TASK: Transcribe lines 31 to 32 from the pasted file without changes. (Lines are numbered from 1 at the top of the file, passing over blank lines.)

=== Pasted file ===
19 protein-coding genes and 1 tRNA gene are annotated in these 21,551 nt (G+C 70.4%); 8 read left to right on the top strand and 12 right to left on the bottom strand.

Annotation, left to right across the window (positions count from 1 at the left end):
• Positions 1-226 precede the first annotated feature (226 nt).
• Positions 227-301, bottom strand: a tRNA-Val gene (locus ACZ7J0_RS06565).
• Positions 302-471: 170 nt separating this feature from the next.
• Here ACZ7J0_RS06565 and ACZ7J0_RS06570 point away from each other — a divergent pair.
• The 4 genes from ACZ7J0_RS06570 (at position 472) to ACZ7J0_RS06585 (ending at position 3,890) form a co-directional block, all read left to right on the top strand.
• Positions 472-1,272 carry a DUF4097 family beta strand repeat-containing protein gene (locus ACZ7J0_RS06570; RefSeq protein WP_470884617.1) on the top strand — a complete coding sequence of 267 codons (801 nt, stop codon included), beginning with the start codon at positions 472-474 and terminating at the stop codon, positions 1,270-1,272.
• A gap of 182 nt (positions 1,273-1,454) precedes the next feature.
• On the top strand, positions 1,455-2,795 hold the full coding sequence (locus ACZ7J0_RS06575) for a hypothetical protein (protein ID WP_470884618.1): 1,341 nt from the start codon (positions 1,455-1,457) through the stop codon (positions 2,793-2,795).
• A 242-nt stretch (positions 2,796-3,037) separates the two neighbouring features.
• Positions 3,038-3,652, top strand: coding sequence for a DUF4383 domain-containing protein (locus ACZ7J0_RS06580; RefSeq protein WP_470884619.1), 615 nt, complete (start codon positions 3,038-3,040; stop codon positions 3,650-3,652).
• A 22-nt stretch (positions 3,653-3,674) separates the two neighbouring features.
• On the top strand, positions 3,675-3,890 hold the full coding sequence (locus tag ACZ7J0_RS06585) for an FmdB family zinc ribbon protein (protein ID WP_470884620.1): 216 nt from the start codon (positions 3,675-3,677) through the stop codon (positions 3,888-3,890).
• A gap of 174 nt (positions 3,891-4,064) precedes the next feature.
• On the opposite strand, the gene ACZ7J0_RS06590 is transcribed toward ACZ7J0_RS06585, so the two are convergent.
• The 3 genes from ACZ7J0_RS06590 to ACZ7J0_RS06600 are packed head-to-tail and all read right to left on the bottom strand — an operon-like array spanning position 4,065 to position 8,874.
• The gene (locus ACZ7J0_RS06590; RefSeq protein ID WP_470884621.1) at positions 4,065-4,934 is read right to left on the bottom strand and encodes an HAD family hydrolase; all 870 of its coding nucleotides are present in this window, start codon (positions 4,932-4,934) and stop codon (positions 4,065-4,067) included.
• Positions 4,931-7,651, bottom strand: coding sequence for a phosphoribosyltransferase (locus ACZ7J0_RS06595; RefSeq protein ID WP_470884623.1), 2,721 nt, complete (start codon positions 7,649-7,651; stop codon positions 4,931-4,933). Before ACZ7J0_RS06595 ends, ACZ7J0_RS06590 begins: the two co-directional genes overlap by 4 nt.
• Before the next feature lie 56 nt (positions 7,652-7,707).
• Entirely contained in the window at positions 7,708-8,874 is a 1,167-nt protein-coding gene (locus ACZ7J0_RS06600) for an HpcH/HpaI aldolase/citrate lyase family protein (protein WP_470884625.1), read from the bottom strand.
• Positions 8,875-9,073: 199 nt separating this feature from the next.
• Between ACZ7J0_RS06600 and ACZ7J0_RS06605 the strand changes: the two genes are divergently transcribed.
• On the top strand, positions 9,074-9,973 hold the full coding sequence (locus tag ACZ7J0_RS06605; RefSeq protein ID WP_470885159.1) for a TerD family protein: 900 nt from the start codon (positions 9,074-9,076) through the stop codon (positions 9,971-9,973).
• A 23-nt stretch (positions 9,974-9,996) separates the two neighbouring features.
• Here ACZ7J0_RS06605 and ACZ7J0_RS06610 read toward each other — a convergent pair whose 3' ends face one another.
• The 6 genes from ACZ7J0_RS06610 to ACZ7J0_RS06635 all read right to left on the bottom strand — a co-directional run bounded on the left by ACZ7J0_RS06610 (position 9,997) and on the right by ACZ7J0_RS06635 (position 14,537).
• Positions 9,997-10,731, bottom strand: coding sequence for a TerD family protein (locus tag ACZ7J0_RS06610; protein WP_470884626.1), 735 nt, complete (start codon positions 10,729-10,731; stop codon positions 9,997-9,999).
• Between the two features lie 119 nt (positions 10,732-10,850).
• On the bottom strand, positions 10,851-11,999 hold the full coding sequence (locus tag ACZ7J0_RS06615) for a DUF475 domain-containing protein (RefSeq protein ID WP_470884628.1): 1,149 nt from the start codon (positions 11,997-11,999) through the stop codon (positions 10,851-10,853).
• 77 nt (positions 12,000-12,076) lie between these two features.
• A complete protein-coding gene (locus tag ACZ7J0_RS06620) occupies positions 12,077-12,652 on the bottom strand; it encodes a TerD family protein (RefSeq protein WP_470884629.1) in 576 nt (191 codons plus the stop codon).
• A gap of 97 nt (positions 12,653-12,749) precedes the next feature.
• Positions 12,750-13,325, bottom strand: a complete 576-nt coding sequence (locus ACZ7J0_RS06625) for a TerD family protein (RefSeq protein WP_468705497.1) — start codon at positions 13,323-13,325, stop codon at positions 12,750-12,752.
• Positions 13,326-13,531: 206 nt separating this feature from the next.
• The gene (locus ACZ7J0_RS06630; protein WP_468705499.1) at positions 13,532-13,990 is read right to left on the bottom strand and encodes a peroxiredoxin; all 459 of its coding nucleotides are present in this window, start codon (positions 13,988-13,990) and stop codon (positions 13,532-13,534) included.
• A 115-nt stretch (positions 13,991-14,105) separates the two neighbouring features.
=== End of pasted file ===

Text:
• 77 nt (positions 12,000-12,076) lie between these two features.
• A complete protein-coding gene (locus tag ACZ7J0_RS06620) occupies positions 12,077-12,652 on the bottom strand; it encodes a TerD family protein (RefSeq protein WP_470884629.1) in 576 nt (191 codons plus the stop codon).